by Ken Sehested
The topic of gratitude has become a marketing trend in publishing over the past decade—confirmed, most recently, in Diana Butler Bass’ best-selling Grateful: The Transformative Power of Giving Thanks, not to mention a score of books written by and for the “positive psychology” school of authors and readers.
If you do a Google Scholar web search for the word, you immediately get 1.32 million results.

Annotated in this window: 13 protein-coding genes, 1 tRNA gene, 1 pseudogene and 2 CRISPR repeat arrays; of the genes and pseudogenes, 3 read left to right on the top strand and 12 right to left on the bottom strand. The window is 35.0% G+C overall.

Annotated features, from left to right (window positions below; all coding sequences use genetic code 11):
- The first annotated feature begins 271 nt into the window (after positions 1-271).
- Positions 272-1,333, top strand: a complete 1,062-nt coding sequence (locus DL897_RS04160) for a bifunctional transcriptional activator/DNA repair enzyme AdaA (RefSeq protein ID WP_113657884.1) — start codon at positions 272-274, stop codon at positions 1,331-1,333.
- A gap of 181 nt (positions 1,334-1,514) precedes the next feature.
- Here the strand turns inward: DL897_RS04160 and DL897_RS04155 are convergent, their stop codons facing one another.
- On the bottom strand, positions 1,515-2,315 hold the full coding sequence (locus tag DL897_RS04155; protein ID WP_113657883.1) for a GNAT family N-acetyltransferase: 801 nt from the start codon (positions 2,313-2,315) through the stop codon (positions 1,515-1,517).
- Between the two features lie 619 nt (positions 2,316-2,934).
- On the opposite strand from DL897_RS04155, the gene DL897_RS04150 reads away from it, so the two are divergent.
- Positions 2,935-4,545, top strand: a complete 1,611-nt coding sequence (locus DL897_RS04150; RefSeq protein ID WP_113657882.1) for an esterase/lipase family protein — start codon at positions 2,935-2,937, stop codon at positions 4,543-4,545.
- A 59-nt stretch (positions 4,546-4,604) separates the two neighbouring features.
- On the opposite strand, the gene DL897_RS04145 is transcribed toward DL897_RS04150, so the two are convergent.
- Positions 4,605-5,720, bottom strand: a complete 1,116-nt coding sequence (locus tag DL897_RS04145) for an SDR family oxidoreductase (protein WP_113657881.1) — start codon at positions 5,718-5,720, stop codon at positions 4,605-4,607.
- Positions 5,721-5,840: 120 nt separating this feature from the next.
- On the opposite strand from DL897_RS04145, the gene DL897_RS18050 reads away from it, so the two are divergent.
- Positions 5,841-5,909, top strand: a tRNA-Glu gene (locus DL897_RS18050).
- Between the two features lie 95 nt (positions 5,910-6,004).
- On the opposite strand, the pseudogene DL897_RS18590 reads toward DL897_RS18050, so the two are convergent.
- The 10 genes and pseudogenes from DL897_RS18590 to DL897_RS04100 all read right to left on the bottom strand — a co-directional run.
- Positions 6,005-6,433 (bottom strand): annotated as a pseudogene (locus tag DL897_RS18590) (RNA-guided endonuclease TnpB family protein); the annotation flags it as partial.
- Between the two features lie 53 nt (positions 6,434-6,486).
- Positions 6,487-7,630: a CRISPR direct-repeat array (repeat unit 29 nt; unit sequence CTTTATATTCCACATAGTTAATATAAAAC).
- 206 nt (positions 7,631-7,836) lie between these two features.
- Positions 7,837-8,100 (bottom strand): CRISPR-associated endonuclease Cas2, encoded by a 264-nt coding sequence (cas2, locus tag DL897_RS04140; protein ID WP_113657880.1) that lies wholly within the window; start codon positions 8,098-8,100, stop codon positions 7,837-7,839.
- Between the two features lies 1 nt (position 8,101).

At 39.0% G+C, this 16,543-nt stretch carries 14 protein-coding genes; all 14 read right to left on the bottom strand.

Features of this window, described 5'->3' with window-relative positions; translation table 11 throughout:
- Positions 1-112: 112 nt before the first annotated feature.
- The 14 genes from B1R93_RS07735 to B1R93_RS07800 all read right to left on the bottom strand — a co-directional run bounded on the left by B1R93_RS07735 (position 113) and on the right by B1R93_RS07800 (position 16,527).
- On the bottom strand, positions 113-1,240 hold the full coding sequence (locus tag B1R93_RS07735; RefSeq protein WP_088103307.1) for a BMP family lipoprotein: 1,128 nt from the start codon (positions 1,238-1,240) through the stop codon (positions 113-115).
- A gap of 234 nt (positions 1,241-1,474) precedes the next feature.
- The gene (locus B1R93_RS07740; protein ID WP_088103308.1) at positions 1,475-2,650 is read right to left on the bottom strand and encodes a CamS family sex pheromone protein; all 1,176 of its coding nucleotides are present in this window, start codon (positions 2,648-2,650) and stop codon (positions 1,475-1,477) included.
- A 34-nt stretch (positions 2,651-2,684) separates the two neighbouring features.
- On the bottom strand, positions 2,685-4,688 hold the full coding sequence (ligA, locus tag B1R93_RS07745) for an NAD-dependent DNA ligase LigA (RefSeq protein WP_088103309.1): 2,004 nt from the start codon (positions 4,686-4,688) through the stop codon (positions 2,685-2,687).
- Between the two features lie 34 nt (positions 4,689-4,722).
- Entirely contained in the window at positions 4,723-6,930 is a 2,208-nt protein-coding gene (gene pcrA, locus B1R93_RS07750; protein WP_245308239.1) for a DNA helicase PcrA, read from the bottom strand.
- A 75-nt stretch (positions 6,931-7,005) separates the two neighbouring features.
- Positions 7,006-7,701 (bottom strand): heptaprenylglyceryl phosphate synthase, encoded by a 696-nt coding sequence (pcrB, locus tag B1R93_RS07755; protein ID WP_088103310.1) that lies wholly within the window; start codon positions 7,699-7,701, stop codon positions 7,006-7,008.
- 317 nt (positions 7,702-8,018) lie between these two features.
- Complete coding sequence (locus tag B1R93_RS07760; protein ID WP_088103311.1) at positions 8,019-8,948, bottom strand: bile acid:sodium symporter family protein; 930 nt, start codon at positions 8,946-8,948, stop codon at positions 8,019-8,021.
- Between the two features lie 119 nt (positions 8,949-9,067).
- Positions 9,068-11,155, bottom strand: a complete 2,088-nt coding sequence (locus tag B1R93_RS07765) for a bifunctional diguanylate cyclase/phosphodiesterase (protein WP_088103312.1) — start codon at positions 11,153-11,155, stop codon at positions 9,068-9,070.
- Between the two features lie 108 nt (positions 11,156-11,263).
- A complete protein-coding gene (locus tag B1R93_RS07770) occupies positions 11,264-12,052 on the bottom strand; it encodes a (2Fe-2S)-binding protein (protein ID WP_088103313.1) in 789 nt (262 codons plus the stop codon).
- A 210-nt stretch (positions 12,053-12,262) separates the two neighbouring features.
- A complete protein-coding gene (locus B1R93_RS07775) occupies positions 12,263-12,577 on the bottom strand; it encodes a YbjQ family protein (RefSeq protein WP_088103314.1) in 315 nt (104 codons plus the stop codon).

Scientists continue to provide confirmation of things mystics have promoted for eons: that singing is good for personal and communal health; that a cultivated devotional life tends to extend life expectancy; that wealth is not neutral but actually diminishes the capacity for empathy; that even the spiritual hunch that everything-is-connected is being confirmed by ecologists, cosmologists, and quantum physicists. Read more ›